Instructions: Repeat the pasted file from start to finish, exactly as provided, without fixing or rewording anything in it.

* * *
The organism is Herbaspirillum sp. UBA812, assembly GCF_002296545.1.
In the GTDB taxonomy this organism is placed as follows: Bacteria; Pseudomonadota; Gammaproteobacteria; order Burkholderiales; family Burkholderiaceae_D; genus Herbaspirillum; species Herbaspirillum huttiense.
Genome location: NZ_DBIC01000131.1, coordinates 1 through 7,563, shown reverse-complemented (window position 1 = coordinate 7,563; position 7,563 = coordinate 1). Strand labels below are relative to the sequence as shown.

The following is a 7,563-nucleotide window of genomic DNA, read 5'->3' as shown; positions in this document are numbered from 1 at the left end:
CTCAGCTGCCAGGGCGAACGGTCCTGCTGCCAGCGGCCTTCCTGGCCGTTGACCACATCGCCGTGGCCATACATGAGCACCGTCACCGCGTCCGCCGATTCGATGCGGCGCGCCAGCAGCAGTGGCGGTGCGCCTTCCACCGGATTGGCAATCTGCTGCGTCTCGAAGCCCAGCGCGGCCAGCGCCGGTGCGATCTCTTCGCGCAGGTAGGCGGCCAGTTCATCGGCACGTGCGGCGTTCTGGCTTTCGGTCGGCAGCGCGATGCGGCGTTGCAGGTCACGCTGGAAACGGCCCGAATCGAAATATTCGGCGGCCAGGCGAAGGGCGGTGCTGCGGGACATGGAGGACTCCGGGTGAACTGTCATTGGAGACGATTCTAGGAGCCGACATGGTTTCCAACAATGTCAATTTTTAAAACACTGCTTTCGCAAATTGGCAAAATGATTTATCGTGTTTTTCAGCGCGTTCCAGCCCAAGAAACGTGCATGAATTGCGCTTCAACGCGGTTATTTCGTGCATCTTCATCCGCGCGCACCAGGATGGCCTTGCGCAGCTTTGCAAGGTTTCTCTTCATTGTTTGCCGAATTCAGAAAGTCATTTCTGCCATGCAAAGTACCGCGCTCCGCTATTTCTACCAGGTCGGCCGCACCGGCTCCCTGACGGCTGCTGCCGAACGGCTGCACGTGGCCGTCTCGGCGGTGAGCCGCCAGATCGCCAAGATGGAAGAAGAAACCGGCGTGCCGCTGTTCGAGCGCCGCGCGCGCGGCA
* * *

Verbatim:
The organism is Herbaspirillum sp. UBA812, assembly GCF_002296545.1.
In the GTDB taxonomy this organism is placed as follows: Bacteria; Pseudomonadota; Gammaproteobacteria; order Burkholderiales; family Burkholderiaceae_D; genus Herbaspirillum; species Herbaspirillum huttiense.
Genome location: NZ_DBIC01000131.1, coordinates 1 through 7,563, shown reverse-complemented (window position 1 = coordinate 7,563; position 7,563 = coordinate 1). Strand labels below are relative to the sequence as shown.

The following is a 7,563-nucleotide window of genomic DNA, read 5'->3' as shown; positions in this document are numbered from 1 at the left end:
CTCAGCTGCCAGGGCGAACGGTCCTGCTGCCAGCGGCCTTCCTGGCCGTTGACCACATCGCCGTGGCCATACATGAGCACCGTCACCGCGTCCGCCGATTCGATGCGGCGCGCCAGCAGCAGTGGCGGTGCGCCTTCCACCGGATTGGCAATCTGCTGCGTCTCGAAGCCCAGCGCGGCCAGCGCCGGTGCGATCTCTTCGCGCAGGTAGGCGGCCAGTTCATCGGCACGTGCGGCGTTCTGGCTTTCGGTCGGCAGCGCGATGCGGCGTTGCAGGTCACGCTGGAAACGGCCCGAATCGAAATATTCGGCGGCCAGGCGAAGGGCGGTGCTGCGGGACATGGAGGACTCCGGGTGAACTGTCATTGGAGACGATTCTAGGAGCCGACATGGTTTCCAACAATGTCAATTTTTAAAACACTGCTTTCGCAAATTGGCAAAATGATTTATCGTGTTTTTCAGCGCGTTCCAGCCCAAGAAACGTGCATGAATTGCGCTTCAACGCGGTTATTTCGTGCATCTTCATCCGCGCGCACCAGGATGGCCTTGCGCAGCTTTGCAAGGTTTCTCTTCATTGTTTGCCGAATTCAGAAAGTCATTTCTGCCATGCAAAGTACCGCGCTCCGCTATTTCTACCAGGTCGGCCGCACCGGCTCCCTGACGGCTGCTGCCGAACGGCTGCACGTGGCCGTCTCGGCGGTGAGCCGCCAGATCGCCAAGATGGAAGAAGAAACCGGCGTGCCGCTGTTCGAGCGCCGCGCGCGCGGCA